Diagnosing and Caring for Children with Fetal Alcohol Disorders
Rainbow's Fetal Alcohol Spectrum Disorders Clinic, part of the Division of Developmental and Behavioral Pediatrics and Psychology, provides diagnostic services and comprehensive, multidisciplinary treatment of the complex cognitive, behavioral, sensory and neurodevelopmental problems associated with fetal alcohol spectrum disorder. While the neurocognitive and behavioral problems that result from prenatal alcohol exposure are lifelong, both short-and long-term outcomes for children can be significantly improved by early recognition, diagnosis and therapy. The clinic brings a team approach to assessment and intervention, leveraging the expertise of developmental pediatricians, pediatric psychologists, pediatric neuropsychologists, and social workers, as well as occupational, physical, and speech therapists.
What are Fetal Alcohol Spectrum Disorders?
Fetal alcohol spectrum disorders (FASD) are the leading preventable cause of birth defects and intellectual and neurodevelopmental disabilities. FASD is a group of physical, mental and social problems that are caused by alcohol exposure in the womb. When a mother drinks alcohol during her pregnancy, it can pass from the mother’s blood through the placenta to the fetus, affecting the baby's growth and brain development.
Different terms are used to describe variations of FASD, depending on the type of symptoms:
- Fetal Alcohol Syndrome is the most severe form of FASD. Children with fetal alcohol syndrome have recognizable facial structure abnormalities including small wide set eyes, a smooth ridge between the upper lip and nose (philtrum), and thin upper lip. Symptoms can include hyperactivity, cognitive disabilities, learning disabilities, and difficulty with social interactions. Children with fetal alcohol syndrome are also affected neurodevelopment and may experience impaired fine motor skills, poor eye/hand coordination, and sensitivities to light or sound.
- Alcohol-Related Neurodevelopmental Disorder typically results in intellectual disabilities, problems with behavior and learning, and impairments in memory, attention, judgment, and impulse control.
- Alcohol-Related Birth Defects lead to congenital abnormalities that can include a mix problems with the heart, kidneys, skeleton, vision or hearing.
- Neurobehavioral Disorder Associated with Prenatal Alcohol Exposure generally involves cognitive and memory impairment, behavior problems like severe tantrums or mood issues, difficulty with transitions, social problems, and impairment in daily living skills.
Children and teens with alcohol-related neurodevelopmental disorder, alcohol-related birth defects, and neurobehavioral disorder usually do not have the physical characteristics associated with fetal alcohol syndrome, but do display learning problems and behavioral difficulties that significantly impact home and school life and social relationships.
Diagnosing Fetal Alcohol Spectrum Disorders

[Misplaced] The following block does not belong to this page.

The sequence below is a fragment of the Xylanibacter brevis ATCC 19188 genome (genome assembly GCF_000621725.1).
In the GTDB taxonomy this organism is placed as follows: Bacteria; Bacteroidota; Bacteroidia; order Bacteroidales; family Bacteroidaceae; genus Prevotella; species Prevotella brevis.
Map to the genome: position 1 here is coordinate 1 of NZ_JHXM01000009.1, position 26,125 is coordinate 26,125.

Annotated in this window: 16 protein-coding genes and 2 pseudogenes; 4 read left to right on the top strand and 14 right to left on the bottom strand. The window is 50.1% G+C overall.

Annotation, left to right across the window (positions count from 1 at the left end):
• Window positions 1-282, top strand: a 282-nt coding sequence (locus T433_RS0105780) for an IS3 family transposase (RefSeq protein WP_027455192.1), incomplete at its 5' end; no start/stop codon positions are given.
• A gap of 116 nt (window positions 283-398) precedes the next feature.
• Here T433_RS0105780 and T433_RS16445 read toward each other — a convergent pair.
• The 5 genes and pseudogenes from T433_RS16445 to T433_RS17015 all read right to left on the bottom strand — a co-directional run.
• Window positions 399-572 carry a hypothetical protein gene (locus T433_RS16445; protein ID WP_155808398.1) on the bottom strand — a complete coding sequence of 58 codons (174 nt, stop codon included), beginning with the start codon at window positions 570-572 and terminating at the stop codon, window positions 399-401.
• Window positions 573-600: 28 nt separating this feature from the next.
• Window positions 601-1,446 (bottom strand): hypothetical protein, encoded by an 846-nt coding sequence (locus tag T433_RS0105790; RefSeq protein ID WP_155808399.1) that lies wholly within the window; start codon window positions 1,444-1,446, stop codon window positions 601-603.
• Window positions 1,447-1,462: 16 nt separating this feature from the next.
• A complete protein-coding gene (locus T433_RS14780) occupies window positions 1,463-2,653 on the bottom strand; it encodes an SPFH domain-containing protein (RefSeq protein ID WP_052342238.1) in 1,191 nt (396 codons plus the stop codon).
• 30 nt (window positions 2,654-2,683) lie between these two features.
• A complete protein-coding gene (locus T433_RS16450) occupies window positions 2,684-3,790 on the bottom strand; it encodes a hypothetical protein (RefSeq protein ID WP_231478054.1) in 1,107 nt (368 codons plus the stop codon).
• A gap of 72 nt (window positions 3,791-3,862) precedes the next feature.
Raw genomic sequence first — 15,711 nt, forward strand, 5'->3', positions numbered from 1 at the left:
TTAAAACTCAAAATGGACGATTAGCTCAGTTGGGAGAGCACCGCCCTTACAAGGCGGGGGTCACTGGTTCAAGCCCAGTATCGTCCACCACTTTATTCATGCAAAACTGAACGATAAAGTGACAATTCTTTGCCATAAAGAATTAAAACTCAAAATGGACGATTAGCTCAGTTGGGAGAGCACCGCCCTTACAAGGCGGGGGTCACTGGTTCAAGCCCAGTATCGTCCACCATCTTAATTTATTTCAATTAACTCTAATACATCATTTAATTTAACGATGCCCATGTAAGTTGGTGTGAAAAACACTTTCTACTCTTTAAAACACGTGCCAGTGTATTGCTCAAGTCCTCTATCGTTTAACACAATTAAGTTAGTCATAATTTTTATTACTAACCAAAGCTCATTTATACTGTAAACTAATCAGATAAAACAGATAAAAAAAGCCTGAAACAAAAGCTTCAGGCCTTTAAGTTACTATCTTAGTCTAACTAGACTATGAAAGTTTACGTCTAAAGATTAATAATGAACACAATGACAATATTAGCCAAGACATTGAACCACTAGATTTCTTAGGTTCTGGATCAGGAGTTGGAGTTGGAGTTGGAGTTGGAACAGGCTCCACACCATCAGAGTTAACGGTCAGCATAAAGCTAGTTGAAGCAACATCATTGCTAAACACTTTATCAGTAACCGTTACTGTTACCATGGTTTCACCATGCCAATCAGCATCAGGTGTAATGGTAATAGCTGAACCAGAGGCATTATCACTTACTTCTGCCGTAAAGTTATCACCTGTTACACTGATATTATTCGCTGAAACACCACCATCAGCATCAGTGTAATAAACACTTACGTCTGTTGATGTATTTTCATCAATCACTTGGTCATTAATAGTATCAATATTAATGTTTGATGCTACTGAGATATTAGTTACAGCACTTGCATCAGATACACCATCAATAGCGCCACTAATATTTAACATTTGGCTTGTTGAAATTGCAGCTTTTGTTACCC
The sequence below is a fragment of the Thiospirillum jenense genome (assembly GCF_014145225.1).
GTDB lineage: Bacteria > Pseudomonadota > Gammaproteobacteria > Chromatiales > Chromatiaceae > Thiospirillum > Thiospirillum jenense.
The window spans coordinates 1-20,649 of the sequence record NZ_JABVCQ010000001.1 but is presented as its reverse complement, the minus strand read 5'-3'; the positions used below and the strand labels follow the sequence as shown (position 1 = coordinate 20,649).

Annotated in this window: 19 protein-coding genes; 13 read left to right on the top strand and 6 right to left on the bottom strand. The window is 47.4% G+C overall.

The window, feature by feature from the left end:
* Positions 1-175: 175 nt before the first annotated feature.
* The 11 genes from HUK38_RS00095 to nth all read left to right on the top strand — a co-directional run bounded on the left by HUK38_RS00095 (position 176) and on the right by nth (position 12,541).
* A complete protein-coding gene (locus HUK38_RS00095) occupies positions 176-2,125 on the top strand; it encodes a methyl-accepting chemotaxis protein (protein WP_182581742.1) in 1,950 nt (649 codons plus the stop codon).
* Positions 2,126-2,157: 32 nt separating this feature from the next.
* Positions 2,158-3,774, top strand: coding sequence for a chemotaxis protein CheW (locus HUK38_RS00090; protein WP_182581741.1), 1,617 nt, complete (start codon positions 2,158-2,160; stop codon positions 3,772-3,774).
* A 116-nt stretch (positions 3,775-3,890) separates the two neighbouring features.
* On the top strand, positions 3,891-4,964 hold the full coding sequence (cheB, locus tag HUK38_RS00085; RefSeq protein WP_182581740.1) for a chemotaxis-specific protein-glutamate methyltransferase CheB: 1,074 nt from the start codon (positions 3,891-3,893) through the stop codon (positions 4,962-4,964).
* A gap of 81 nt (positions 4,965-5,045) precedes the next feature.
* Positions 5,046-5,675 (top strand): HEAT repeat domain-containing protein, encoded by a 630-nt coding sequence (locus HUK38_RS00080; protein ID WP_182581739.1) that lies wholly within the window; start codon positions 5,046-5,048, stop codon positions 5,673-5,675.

There is no simple blood test or medical screening to identify fetal alcohol spectrum disorders. If you suspect your child may be affected or you have been referred by your pediatrician for screening, the team in Rainbow’s Fetal Alcohol Spectrum Disorders Clinic will gather information on your child’s medical history, development, and behaviors from your family, your pediatrician, and your child’s school. At the assessment appointment, we will conduct a full medical screening and thorough neurodevelopmental assessment. Testing may be conducted to rule out genetic disorders with similar symptoms and behaviors.
Results are reviewed by a multidisciplinary team in Rainbow’s Division of Developmental and Behavioral Pediatrics and Psychology and a follow up appointment will be scheduled with your family to discuss results and recommendations. We know you will have lots of questions and we will help you work through them all.
If your child does not receive a fetal alcohol spectrum disorders diagnosis but other behavioral, developmental, or genetic issues are identified, you’ll be referred to the appropriate specialty area in Rainbow for more help. If your child lies somewhere on the fetal alcohol spectrum, we will help your family begin to make sense of the diagnosis and begin initial planning for interventions.
Treatment of Fetal Alcohol Spectrum Disorders
There is no cure for FASD. Children affected with fetal alcohol spectrum disorders will face challenges throughout their lives, but early intervention can improve a child’s development and decrease problems at home and school. Medication therapy may be used to manage behaviors, while intensive behavioral therapy can foster children’s strengths and build capacity. Environmental modifications and educational interventions can be used to address some of the cognitive and neurologically based problems related to fetal alcohol spectrum disorders. Treatment recommendations are tailored to meet the individual needs of your child and family. Rainbow’s Fetal Alcohol Spectrum Disorders Clinic also works directly with parents to give you the tools to better manage your child’s behavior and cope with cognitive delays, memory impairment, and information processing deficits, while also learning to manage your own stress and fatigue.